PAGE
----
Recently, the topic of economic warfare has emerged from the shadows of think tanks and intelligence agencies. It is now openly discussed in the oilfields of Texas and the Kremlin among other places. The reason? The sudden plunge in crude oil prices.
Consider this from CNBC:
What the US should do to fight this ‘oil war'
by Ron Insana, December 1, 2014
Saudi Arabia, and its fellow members of OPEC, may have just launched an oil war.
At the conclusion of its December conference, held in Vienna on Thanksgiving Day, OPEC, led by Saudi Arabia, decided not to cut oil production to halt the better than 30-percent drop in the price of crude oil this year.
For American consumers of energy products, that may very well be the best news of 2014. But the Saudis don't appear to be letting oil prices drop out of the goodness of their hearts. Increasingly, energy experts are saying that the Saudis are using a menacing little maneuver to manipulate the price of crude back up by punishing companies — and countries — mainly the U.S. and its energy industry, by driving prices so low that the recent increases in domestic oil production will be scaled back dramatically as fracking becomes a money-losing endeavor for both marginal and major oil producers in the U.S.
Ron Insana underscores the significance of this oil war with some very dramatic points, even suggesting that the threat "demands the energy policy equivalent of a military response!!!" He goes on to say:
The U.S. has lost too many economic wars over the last 50 years, allowing foreign producers to "dump" cheap goods onto world markets to make U.S. energy companies, textile-makers and auto-manufacturers suffer near-death experiences.
The U.S. is on the edge of energy freedom … freedom from nations who use oil money to finance aggression, like Russia … to finance terror, like many in the Middle East, most recently the Islamic State and freedom from indebtedness that may one day become quite burdensome, if not cataclysmic.
If this is the war to end all oil wars, the U.S. should use every means at its disposal to win.
Now keep in mind that it can be entirely reasonable to discuss lowering oil prices as a means of economic warfare to achieve geopolitical objectives–whether for or against us. We know that this strategy was used in the latter stages of the Cold War to destabilize the Soviet Union. Logically, the inverse is also possible–higher oil prices likewise can be used to achieve different objectives. As we noted in the book Secret Weapon, oil prices rose from $50 per barrel in early 2007 to almost $150/barrel by mid-2008, worsening the recession and force-multiplying the bursting of the housing bubble. We believe that this was "Phase One" of a planned three-phase economic takedown of America. Oil has long been considered a weapon. And, we have demonstrated that oil markets can be manipulated via financial instruments. But for the most part, people didn't view price rises as economic weaponry. Instead, higher prices were accompanied with talk of peak oil mostly because higher prices served multiple political purposes. Obama's Energy Secretary even discussed the need for higher not lower oil prices (as high as $9 or $10/gallon) during the 2008 campaign season (although he later repented). Denying any form of speculation became fashionable even for the uninformed. Of course, Goldman Sachs later admitted that speculation does add to the cost of oil, as did the head of Exxon Mobil, the Saudi Oil minister, and a top economist at MIT. The evidence is really irrefutable.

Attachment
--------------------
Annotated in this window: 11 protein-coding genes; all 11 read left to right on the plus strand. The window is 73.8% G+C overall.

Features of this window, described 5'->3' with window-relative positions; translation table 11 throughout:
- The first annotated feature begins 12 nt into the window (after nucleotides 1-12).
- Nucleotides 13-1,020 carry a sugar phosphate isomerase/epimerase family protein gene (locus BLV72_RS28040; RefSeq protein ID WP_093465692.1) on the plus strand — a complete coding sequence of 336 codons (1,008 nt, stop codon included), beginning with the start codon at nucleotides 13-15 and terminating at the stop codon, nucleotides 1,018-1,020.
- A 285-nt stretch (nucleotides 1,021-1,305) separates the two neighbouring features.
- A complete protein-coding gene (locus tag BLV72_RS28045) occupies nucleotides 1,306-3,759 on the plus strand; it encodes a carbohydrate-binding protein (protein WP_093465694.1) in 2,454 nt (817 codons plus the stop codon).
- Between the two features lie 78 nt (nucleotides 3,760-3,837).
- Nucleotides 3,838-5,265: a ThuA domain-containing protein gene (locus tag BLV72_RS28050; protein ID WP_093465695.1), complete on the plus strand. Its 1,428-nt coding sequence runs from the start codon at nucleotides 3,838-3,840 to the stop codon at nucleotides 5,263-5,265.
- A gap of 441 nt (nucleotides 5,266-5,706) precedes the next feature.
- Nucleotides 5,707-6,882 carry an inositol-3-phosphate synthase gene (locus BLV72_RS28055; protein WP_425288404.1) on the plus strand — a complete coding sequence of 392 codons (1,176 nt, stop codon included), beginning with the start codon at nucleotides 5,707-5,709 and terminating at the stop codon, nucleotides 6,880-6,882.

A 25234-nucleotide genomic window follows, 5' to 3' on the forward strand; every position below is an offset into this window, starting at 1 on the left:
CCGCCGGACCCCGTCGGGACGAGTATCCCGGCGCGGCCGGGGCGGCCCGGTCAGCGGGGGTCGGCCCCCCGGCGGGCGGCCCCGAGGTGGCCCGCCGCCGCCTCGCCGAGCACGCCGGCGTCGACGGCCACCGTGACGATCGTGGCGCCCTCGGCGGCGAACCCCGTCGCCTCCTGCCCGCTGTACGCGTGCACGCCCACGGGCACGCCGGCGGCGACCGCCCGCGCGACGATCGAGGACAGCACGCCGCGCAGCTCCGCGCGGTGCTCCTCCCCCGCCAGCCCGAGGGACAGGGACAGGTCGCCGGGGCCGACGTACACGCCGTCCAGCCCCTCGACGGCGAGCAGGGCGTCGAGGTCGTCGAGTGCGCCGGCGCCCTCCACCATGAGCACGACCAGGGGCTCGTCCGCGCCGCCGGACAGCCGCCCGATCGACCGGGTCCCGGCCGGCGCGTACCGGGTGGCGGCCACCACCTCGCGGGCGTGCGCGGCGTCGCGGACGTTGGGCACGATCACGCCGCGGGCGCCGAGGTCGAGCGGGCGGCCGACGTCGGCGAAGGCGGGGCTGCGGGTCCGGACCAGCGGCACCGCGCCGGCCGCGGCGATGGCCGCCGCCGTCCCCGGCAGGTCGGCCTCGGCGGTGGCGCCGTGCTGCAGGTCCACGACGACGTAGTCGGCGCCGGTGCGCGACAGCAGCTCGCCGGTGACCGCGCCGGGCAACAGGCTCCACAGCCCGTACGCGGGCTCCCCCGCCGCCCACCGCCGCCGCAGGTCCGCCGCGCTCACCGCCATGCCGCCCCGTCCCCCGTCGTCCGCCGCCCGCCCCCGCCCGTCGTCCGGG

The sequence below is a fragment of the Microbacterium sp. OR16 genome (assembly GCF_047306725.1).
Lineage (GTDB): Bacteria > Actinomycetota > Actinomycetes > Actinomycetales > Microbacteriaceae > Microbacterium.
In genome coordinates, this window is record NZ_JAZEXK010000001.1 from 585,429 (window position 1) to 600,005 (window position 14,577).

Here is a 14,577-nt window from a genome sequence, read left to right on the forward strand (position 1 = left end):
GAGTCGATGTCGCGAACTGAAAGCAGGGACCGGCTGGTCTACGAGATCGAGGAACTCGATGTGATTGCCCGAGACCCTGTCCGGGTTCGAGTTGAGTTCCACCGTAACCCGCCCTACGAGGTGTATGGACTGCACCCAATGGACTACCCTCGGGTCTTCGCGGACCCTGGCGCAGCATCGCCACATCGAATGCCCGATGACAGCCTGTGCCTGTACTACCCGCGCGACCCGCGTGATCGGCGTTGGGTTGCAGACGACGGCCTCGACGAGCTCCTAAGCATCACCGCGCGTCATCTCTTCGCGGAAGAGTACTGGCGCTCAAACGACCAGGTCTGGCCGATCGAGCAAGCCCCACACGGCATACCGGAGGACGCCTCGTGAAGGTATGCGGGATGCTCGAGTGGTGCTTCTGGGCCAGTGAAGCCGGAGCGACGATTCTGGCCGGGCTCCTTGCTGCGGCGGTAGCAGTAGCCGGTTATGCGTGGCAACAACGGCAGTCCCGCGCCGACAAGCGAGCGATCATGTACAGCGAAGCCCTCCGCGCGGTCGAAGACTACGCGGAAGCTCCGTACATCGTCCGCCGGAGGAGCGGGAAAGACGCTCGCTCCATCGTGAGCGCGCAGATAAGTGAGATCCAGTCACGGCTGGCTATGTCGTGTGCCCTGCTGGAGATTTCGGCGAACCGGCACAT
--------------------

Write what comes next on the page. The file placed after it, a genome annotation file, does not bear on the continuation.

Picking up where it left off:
So now, oil prices have fallen dramatically and there are multiple explanations beyond the traditional concept of supply and demand. Understanding the forces at work is critical to crafting an appropriate response. As Ron Insana noted, this should be a national priority.
Here are a few of the possible factors at work today:
First, the Russians are claiming that this is an attempt to undermine Putin and an enhancement of Western Sanctions already in place. They feel that some oil producers (perhaps the American shale industry and/or the Saudis) have colluded to force prices lower. The support for this idea is rather simple:
- Western sanctions are in place so the timing is suspicious.
- History has shown that lower oil prices do hurt Russia (and formerly the Soviet Union).
- Low oil prices hurt Russia more than traditional sanctions.
- We are in an economic war, and as I shared on Fox and Friends, American energy development exposes Putin's key weakness.